World’s hottest city where temperatures reach 54C and birds fall out of the sky

Sandstorms are common during the hotter months (Picture: Yasser Al-Zayyat / AFP)

Remember the unbearable heat in the UK where record-breaking temperatures reached 40C?

While spring has finally arrived in the UK, and we’re looking forward to the warmth of the sun, there is such a thing as too hot.

In one country in particular, there’s a city so hot that birds can be seen falling dead from the sky, and there’s even air conditioning outside in the streets.

Kuwait City in the Middle East is considered the hottest city on earth, hitting sweltering temperatures that reach over 50°C.

It’s so sizzling, that locals have described the heat as ‘uninhabitable’ in the summer.

What’s the weather like in Kuwait City?

The mercury starts to climb in Kuwait in May, where it then continues to spike throughout the summer months.

Kuwait City itself is a concrete metropolis, and as such, retains the heat. The city, which is known its for huge oil reserves, also sees low rainfall which make matters worse.

The highest temperature recorded by Kuwait’s Mitribah weather station, which about 90 minutes outside of Kuwait City, is a staggering 54°C.

The lack of moisture has led to sandstorms which are becoming more intense every year, making the heat feel even worse.

How do Kuwaitis cope with 50°C+ heat?

The three million residents of Kuwait City tend to stay indoors in air conditioned homes, cars and offices, and limit the amount of time they spend outside. There are also indoor shopping malls aplenty, including an entire street lined with palm trees.

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Suncream and cold showers are of course a must – although the sun can warm up the pipes, meaning even the cold water is pretty toasty.

The Kuwaiti government has also allowed funerals to be held at night instead of the day to avoid the oppressive sun.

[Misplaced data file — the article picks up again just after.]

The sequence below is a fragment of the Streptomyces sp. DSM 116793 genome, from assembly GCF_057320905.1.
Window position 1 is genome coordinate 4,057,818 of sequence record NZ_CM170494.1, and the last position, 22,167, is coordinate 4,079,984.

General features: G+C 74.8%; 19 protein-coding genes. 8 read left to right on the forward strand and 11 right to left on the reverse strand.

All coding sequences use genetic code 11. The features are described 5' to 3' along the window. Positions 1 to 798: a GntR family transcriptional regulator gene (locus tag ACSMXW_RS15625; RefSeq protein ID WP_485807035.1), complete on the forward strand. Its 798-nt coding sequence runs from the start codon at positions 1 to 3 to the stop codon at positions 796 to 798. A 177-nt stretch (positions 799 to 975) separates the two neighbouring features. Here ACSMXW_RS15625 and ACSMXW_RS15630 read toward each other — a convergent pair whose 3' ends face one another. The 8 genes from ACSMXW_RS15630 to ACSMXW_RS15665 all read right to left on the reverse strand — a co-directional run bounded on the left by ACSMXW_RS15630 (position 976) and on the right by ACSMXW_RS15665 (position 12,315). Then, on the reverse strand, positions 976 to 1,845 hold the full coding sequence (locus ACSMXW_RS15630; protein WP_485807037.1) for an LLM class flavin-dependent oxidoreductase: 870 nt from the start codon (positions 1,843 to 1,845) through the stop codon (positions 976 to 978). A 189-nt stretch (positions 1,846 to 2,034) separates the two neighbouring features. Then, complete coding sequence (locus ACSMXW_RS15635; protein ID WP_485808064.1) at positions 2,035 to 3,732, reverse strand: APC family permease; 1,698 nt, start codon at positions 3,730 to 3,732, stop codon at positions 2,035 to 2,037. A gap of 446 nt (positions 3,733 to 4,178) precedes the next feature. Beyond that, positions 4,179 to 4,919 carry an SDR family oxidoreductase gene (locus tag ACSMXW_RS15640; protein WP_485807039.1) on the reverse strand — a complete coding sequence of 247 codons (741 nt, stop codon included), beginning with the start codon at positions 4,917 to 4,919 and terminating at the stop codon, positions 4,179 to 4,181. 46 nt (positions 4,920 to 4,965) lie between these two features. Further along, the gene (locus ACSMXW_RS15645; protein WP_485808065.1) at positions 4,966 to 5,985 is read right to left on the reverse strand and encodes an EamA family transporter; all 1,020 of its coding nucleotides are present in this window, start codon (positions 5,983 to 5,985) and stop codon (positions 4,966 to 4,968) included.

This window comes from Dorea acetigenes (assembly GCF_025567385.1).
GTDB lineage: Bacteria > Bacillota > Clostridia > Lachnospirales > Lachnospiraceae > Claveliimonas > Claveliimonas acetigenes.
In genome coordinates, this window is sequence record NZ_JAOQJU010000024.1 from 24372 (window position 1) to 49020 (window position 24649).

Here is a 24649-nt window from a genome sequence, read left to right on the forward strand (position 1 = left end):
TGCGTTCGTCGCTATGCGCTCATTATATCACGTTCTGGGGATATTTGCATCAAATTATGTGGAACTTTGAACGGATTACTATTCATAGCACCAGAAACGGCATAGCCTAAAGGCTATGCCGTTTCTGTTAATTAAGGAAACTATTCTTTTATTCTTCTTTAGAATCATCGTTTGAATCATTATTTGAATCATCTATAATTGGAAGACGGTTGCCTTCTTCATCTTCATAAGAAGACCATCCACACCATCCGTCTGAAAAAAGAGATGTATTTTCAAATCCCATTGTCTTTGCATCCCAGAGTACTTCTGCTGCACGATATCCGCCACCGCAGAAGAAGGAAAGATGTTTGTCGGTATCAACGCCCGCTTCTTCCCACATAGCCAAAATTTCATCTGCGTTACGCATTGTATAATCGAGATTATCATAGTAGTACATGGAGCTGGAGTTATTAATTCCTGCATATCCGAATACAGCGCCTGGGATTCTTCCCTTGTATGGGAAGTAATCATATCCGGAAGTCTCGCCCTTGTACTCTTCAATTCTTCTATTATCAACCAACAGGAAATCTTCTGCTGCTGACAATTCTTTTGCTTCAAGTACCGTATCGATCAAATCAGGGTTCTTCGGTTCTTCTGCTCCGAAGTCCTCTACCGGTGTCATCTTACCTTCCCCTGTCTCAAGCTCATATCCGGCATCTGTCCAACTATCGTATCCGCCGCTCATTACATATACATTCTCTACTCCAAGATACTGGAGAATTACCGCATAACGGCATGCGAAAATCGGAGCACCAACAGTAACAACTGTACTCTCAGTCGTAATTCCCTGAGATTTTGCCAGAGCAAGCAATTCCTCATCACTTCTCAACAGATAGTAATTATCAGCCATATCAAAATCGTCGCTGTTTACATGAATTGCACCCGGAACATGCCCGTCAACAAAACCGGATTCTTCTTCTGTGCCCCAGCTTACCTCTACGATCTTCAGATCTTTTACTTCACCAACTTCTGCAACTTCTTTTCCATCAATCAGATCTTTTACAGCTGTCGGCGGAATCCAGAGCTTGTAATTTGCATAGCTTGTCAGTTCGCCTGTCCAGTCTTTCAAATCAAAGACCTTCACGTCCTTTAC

Animals aren’t so lucky when it comes to escaping the heat though – locals have reported seeing birds falling dead rom the sky, seahorses ‘cooked’ by the sea, and pigeons trying to stay alive by huddling together in the shade to keep calm.

If you head to Kuwait in the summer time, you better check under your car before driving off – it’s one of the few places stray cats and dogs can find a cooler spot to rest in.

The one positive about living in the world’s hottest city is that during the summer months, the city – and particularly the roads – are pretty quiet, with so many people leaving for long getaways, only returning when it’s cooled down.

But, even when Kuwait City is not facing record-breaking heat, average temperatures are still pretty sky high, reaching 45°C.


Kuwait City
Kuwaitis spend lots of time inside (Picture: Yasser Al-Zayyat/AFP/Getty)

What does 50°C+ feel like?

When us Brits are so used to grey and miserable weather, it’s hard to comprehend what living in such sweltering conditions must feel like.

On one Quora forum, people who have experienced it, shared some eye-opening descriptions.

Abishek Mishra wrote: ‘It is UNBEARABLE. I live in Gandhinagar, Gujrat, where the temperature goes up to 50. It’s really hard to tolerate such temperatures. So when you wake up at 7–8am, you’re already bathing in sweat.

‘Next up, when you go to the bathroom for a bath, you find really damn hot water.

‘It’s like having a sauna in your bathroom.’

Another poster, Chris Mason, wrote: ‘While I was working in Oman, the runway temperature hit 50 a few times.

‘The dry heat wasn’t the biggest problem. I found it was more that the wind would pick up the gritty sand and together with the heat it felt like someone holding a hairdryer to my face.

‘It would literally burn my skin. I had to wear trousers and roll down my sleeves. And wrap around sunglasses were essential.’

What affect do high temperatures have on the human body?

According to The World Health Organization, exposure to heat is increasing due to climate change, and this trend will continue.

Globally, extreme temperature events are observed to be increasing in their frequency, duration, and magnitude. In 2015 alone, 175 million additional people were exposed to heat waves compared to average years.

Extended periods of high day and nighttime temperatures can create physiological stress on the body which exacerbates the top causes of death globally, including respiratory and cardiovascular diseases, diabetes and renal disease.

Spending time outside in such high heats is also dangerous. Exposed skin under the sun can burn, and heatstroke, headaches, and fainting are a risk, Metro said.